in contrast to previous experiments
that stripped spatial entanglement
prior to coupling.
When both photons are coupled into
a single waveguide, the spatial correlation function at the output is separable
and localization of each photon is
observed. Alternatively, when the two
photons are in the spatially extended
entangled state, they emerge from the
array with their spatial correlation
intact. Neither photon, considered
separately (while tracing over the
other), localizes in the usual sense.
But the pair co-localizes in correlation
space, i.e., the photons always exit
together from the same waveguide
element. It will be interesting to study
the effects of quantum entanglement
in higher-dimensional random settings
where Anderson localization phenomena also occur.
In 1958, Philip Anderson suggested that a quantum mechanical wave function
may undergo localization in a disordered
lattice as a result of interference between
different paths arising from multiple
scattering. While direct evidence of this
localization remains elusive in solid
state physics, its optical analogue may
be realized in random arrays of coupled
waveguides. 1, 2 The propagation of quantum light in such photonic environments
has been theoretically investigated. 3, 4
One of the most interesting predictions
of these studies is the possibility of a
new type of localization, which occurs
when correlated two-photon states—such
as Einstein-Podolsky-Rosen entangled
photon pairs—are launched in a disordered lattice. We recently demonstrated
two-photon Anderson co-localization in
a waveguide array. 5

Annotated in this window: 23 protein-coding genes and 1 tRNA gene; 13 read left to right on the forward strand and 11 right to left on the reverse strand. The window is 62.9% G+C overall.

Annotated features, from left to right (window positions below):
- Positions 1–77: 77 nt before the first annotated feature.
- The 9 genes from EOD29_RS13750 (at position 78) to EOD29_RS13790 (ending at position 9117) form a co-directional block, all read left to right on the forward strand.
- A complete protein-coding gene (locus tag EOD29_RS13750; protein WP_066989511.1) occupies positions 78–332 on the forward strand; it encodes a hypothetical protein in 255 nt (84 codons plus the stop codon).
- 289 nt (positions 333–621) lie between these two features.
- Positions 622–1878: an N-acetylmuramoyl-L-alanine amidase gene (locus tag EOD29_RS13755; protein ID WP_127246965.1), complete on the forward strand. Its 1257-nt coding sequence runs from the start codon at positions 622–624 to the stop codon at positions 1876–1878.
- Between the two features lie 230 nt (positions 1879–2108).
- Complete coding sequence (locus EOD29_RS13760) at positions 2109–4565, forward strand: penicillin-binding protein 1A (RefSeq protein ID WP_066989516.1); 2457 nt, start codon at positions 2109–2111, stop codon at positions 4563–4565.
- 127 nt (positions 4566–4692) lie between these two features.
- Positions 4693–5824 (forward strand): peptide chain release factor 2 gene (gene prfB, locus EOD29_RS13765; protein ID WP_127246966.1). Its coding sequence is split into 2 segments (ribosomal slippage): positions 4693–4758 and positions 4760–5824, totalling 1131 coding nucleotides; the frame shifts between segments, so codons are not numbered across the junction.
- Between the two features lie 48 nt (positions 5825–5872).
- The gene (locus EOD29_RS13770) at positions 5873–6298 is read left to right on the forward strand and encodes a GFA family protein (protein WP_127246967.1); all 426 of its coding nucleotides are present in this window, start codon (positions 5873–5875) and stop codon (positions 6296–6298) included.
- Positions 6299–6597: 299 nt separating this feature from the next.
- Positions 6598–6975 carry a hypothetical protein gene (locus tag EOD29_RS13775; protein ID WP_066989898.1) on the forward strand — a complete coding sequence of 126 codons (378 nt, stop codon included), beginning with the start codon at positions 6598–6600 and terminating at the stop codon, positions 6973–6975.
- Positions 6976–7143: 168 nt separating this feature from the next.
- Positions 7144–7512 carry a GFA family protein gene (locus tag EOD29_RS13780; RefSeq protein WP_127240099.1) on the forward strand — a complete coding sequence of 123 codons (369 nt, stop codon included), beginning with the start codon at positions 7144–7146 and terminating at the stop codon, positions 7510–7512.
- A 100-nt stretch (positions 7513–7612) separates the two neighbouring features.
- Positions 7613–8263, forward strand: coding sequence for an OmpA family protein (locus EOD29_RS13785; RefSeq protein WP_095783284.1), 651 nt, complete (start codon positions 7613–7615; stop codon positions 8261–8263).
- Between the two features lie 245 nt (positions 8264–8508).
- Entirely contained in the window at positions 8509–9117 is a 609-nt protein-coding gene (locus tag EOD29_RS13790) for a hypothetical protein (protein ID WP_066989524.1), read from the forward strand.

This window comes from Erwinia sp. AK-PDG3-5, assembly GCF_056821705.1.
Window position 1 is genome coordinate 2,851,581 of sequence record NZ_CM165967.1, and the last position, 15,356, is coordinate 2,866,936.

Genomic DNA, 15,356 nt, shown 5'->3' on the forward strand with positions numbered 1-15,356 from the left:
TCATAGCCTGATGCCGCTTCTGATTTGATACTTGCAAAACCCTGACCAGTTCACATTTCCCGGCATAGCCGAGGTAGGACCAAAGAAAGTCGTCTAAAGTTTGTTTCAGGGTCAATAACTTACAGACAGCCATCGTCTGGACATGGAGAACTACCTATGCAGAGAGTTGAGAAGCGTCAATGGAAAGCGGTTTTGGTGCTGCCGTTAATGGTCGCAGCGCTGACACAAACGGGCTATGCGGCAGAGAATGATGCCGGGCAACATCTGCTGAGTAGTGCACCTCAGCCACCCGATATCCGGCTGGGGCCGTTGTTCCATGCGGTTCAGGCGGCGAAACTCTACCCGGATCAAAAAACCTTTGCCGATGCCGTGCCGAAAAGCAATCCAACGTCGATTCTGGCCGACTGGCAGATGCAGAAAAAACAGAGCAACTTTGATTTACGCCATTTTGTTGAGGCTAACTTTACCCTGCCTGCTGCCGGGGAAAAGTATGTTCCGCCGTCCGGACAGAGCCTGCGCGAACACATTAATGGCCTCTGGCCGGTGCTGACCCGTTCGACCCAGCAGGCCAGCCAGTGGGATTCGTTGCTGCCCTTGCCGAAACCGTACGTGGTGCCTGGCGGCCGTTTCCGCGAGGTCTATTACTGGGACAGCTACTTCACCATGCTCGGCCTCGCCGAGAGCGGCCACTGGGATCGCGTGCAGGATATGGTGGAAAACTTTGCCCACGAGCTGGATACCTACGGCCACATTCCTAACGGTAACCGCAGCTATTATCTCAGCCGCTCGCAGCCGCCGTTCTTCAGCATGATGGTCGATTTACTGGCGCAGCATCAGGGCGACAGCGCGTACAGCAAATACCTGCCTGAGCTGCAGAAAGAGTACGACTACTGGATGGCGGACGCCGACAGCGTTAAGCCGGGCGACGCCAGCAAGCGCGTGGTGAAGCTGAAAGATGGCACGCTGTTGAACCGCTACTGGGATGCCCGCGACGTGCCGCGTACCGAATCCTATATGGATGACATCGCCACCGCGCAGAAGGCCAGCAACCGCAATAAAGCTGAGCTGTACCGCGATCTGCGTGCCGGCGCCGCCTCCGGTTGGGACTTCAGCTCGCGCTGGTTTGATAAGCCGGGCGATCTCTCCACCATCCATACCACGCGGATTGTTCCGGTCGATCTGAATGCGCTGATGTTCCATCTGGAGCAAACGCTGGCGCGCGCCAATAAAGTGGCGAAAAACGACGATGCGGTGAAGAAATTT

The array consists of identical,
evanescently coupled waveguides,
laser-written in silica glass. We varied
the inter-waveguide spacing to introduce disorder in the coupling coefficients. Optical spontaneous parametric
downconversion was used to produce
photon pairs which were imaged onto
the waveguide array. Two different
two-photon quantum states were considered: 1) a Fock state Z2L injected into
a single waveguide; and 2) a spatially
extended entangled state in which the
photon pair is coupled together into
any one of these waveguides. The two
photons are separated at the output
and detected in coincidence to produce
a correlation map. It was essential to
maintain the Einstein-Podolsky-Rosen
spatial entanglement when launching
the two photons onto the chip. This is
Entangled photon pairs are generated at a nonlinear crystal (NLC) and imaged onto the
input face of the waveguide array. Using a beam splitter (BS), two copies of the output
face of the array are imaged onto the planes of two scanning multimode fibers connected
to single photon counting modules (SPCM) leading to a coincidence circuit. (Inset) The
measured photon coincidence maps as functions of the waveguide positions x1 and x2 for
(a) single-waveguide input and (b) multi-waveguide input with photon pairs in a spatially
extended entangled correlated state.
A.F. Abouraddy, D.N.
Christodoulides, L.A. Martin
and B.E.A. Saleh
CREOL University of Central
Florida, Orlando, Fla., U.S.A.
G. Di Giuseppe
CREOL and University of
F. Dreisow, R. Keil, S. Nolte, A.
Perez-Leija and A. Szameit
Friedrich Schiller University,
1. T. Schwartz et al. Nature 446,
2. Y. Lahini et al. Phys. Rev. Lett.
100, 013906 (2008).
3. Y. Lahini et al. Phys. Rev. Lett.
105, 163905 (2010).
4. A.F. Abouraddy et al. Phys. Rev.
A 86, 040302(R) (2012).
5. G. Di Giuseppe et al. Phys. Rev.
Lett. 110, 150503 (2013).
Observing Anderson Co-Localization
of Entangled Photon Pairs
Waveguide array NLC BS
(a) Separable state (b) Entangled state